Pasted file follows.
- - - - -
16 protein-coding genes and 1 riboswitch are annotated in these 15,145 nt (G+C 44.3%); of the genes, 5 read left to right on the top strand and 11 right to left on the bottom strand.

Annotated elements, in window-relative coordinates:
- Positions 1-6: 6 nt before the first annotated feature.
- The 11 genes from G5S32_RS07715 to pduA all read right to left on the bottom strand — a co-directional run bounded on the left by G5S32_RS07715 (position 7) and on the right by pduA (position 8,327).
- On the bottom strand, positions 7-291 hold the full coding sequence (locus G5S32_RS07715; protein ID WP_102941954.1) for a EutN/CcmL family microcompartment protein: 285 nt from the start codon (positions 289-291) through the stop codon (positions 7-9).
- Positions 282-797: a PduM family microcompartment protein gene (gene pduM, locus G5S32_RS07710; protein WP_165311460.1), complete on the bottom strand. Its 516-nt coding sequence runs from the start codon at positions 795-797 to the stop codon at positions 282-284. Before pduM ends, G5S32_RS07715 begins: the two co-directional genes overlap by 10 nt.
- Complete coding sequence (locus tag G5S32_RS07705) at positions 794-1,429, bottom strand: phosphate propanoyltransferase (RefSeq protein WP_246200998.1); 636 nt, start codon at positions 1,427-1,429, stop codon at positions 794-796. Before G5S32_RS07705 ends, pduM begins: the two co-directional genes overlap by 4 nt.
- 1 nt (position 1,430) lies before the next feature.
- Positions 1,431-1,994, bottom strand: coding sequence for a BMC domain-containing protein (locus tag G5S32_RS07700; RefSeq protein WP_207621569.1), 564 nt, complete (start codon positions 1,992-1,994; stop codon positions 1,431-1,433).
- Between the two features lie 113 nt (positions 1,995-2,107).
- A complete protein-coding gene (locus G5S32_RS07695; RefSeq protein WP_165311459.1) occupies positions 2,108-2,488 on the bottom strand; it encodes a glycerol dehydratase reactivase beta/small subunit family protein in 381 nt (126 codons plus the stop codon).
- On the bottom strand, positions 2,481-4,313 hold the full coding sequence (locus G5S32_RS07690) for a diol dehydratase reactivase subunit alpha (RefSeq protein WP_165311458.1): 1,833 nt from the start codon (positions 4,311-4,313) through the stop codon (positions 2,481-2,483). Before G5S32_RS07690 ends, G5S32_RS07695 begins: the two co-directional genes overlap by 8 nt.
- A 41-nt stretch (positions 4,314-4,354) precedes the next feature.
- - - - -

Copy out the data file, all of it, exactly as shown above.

16 protein-coding genes and 1 riboswitch are annotated in these 15,145 nt (G+C 44.3%); of the genes, 5 read left to right on the top strand and 11 right to left on the bottom strand.

Annotated elements, in window-relative coordinates:
- Positions 1-6: 6 nt before the first annotated feature.
- The 11 genes from G5S32_RS07715 to pduA all read right to left on the bottom strand — a co-directional run bounded on the left by G5S32_RS07715 (position 7) and on the right by pduA (position 8,327).
- On the bottom strand, positions 7-291 hold the full coding sequence (locus G5S32_RS07715; protein ID WP_102941954.1) for a EutN/CcmL family microcompartment protein: 285 nt from the start codon (positions 289-291) through the stop codon (positions 7-9).
- Positions 282-797: a PduM family microcompartment protein gene (gene pduM, locus G5S32_RS07710; protein WP_165311460.1), complete on the bottom strand. Its 516-nt coding sequence runs from the start codon at positions 795-797 to the stop codon at positions 282-284. Before pduM ends, G5S32_RS07715 begins: the two co-directional genes overlap by 10 nt.
- Complete coding sequence (locus tag G5S32_RS07705) at positions 794-1,429, bottom strand: phosphate propanoyltransferase (RefSeq protein WP_246200998.1); 636 nt, start codon at positions 1,427-1,429, stop codon at positions 794-796. Before G5S32_RS07705 ends, pduM begins: the two co-directional genes overlap by 4 nt.
- 1 nt (position 1,430) lies before the next feature.
- Positions 1,431-1,994, bottom strand: coding sequence for a BMC domain-containing protein (locus tag G5S32_RS07700; RefSeq protein WP_207621569.1), 564 nt, complete (start codon positions 1,992-1,994; stop codon positions 1,431-1,433).
- Between the two features lie 113 nt (positions 1,995-2,107).
- A complete protein-coding gene (locus G5S32_RS07695; RefSeq protein WP_165311459.1) occupies positions 2,108-2,488 on the bottom strand; it encodes a glycerol dehydratase reactivase beta/small subunit family protein in 381 nt (126 codons plus the stop codon).
- On the bottom strand, positions 2,481-4,313 hold the full coding sequence (locus G5S32_RS07690) for a diol dehydratase reactivase subunit alpha (RefSeq protein WP_165311458.1): 1,833 nt from the start codon (positions 4,311-4,313) through the stop codon (positions 2,481-2,483). Before G5S32_RS07690 ends, G5S32_RS07695 begins: the two co-directional genes overlap by 8 nt.
- A 41-nt stretch (positions 4,314-4,354) precedes the next feature.